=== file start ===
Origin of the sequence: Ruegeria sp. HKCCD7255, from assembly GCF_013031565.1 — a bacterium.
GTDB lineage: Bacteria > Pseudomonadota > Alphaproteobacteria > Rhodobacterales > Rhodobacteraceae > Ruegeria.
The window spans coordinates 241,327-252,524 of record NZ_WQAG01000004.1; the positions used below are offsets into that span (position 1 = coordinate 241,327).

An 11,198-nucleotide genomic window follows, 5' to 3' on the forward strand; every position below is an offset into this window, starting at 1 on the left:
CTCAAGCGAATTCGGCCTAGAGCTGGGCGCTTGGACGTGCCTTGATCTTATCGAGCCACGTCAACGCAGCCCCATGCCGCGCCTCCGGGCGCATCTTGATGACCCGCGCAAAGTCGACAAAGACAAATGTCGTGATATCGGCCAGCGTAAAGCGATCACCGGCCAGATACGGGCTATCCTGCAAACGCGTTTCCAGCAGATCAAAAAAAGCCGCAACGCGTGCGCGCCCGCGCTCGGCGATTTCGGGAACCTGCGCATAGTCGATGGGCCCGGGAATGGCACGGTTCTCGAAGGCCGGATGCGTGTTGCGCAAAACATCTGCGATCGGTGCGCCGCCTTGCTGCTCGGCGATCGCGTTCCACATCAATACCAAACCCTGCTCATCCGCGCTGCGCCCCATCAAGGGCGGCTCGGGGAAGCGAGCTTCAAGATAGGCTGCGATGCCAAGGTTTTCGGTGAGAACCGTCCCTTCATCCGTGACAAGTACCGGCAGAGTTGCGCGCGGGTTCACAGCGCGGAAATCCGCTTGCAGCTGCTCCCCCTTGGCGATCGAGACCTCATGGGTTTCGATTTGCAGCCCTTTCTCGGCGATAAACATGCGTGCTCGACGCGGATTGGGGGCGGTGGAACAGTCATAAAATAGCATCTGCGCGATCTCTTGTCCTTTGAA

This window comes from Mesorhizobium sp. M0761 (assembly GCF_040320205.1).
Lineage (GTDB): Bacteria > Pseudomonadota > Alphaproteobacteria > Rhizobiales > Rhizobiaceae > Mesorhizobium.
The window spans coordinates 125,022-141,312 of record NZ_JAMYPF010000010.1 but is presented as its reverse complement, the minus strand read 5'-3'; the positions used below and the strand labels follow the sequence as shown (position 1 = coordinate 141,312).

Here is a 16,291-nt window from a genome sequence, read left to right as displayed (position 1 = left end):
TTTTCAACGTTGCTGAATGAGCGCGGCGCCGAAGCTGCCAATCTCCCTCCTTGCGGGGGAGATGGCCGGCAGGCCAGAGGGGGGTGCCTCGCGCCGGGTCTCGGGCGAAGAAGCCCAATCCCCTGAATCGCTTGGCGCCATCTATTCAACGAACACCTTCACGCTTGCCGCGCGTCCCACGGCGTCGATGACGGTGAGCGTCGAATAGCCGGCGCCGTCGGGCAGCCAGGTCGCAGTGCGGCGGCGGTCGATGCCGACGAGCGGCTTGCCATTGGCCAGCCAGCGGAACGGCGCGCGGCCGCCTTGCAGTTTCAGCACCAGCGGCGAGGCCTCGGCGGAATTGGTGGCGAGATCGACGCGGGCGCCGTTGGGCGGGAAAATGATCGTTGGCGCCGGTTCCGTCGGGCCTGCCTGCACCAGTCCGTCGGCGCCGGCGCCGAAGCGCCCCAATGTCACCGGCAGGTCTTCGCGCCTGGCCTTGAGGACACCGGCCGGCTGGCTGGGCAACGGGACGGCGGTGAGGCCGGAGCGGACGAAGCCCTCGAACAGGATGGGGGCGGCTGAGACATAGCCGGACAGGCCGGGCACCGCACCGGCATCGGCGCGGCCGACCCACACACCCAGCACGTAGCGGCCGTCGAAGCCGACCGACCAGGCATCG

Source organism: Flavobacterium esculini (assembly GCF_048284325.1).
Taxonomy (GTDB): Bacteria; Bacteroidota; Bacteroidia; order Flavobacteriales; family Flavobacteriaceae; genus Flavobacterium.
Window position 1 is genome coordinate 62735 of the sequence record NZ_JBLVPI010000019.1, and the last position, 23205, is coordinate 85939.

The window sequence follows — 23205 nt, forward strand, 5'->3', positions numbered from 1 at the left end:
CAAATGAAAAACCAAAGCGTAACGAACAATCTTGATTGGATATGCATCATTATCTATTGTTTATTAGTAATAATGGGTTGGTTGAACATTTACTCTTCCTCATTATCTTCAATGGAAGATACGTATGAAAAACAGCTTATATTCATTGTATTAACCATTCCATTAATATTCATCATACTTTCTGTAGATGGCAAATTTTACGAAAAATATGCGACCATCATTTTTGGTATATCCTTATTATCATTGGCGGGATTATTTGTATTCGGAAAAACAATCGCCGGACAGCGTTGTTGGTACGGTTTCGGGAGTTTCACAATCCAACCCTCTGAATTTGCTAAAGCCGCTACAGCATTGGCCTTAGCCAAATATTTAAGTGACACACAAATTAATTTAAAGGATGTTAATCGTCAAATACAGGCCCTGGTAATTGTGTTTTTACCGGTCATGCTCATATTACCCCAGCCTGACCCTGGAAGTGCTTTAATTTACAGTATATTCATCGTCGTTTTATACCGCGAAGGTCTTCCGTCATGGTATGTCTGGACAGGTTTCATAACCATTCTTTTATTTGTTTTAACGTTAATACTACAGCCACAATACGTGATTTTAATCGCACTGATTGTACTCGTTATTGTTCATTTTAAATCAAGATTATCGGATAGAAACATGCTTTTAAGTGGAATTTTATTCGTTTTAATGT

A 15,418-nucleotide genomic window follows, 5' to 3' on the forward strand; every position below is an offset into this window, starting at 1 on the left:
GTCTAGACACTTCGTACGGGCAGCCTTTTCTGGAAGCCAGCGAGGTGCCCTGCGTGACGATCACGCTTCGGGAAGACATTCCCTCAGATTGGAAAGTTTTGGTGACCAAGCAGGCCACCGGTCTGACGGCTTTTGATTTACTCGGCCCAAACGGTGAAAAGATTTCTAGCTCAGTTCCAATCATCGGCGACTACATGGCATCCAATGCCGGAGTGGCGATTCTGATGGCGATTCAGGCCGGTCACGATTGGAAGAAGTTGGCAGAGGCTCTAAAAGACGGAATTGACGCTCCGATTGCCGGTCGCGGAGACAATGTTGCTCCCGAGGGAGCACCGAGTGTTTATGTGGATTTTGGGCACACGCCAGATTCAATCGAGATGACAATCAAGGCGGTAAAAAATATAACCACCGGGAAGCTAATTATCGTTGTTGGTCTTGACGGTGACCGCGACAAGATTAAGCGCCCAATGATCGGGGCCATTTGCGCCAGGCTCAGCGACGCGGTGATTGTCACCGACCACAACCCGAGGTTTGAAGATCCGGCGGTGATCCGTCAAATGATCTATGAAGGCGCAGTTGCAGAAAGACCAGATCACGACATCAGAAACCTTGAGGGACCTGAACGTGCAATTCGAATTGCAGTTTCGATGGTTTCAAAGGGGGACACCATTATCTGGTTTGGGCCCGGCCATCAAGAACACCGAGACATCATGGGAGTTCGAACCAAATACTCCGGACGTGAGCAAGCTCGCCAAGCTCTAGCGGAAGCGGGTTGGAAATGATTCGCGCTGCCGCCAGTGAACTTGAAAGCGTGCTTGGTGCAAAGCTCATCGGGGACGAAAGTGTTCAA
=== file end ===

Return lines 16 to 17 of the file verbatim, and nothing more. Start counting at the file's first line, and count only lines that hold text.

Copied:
A 15,418-nucleotide genomic window follows, 5' to 3' on the forward strand; every position below is an offset into this window, starting at 1 on the left:
GTCTAGACACTTCGTACGGGCAGCCTTTTCTGGAAGCCAGCGAGGTGCCCTGCGTGACGATCACGCTTCGGGAAGACATTCCCTCAGATTGGAAAGTTTTGGTGACCAAGCAGGCCACCGGTCTGACGGCTTTTGATTTACTCGGCCCAAACGGTGAAAAGATTTCTAGCTCAGTTCCAATCATCGGCGACTACATGGCATCCAATGCCGGAGTGGCGATTCTGATGGCGATTCAGGCCGGTCACGATTGGAAGAAGTTGGCAGAGGCTCTAAAAGACGGAATTGACGCTCCGATTGCCGGTCGCGGAGACAATGTTGCTCCCGAGGGAGCACCGAGTGTTTATGTGGATTTTGGGCACACGCCAGATTCAATCGAGATGACAATCAAGGCGGTAAAAAATATAACCACCGGGAAGCTAATTATCGTTGTTGGTCTTGACGGTGACCGCGACAAGATTAAGCGCCCAATGATCGGGGCCATTTGCGCCAGGCTCAGCGACGCGGTGATTGTCACCGACCACAACCCGAGGTTTGAAGATCCGGCGGTGATCCGTCAAATGATCTATGAAGGCGCAGTTGCAGAAAGACCAGATCACGACATCAGAAACCTTGAGGGACCTGAACGTGCAATTCGAATTGCAGTTTCGATGGTTTCAAAGGGGGACACCATTATCTGGTTTGGGCCCGGCCATCAAGAACACCGAGACATCATGGGAGTTCGAACCAAATACTCCGGACGTGAGCAAGCTCGCCAAGCTCTAGCGGAAGCGGGTTGGAAATGATTCGCGCTGCCGCCAGTGAACTTGAAAGCGTGCTTGGTGCAAAGCTCATCGGGGACGAAAGTGTTCAA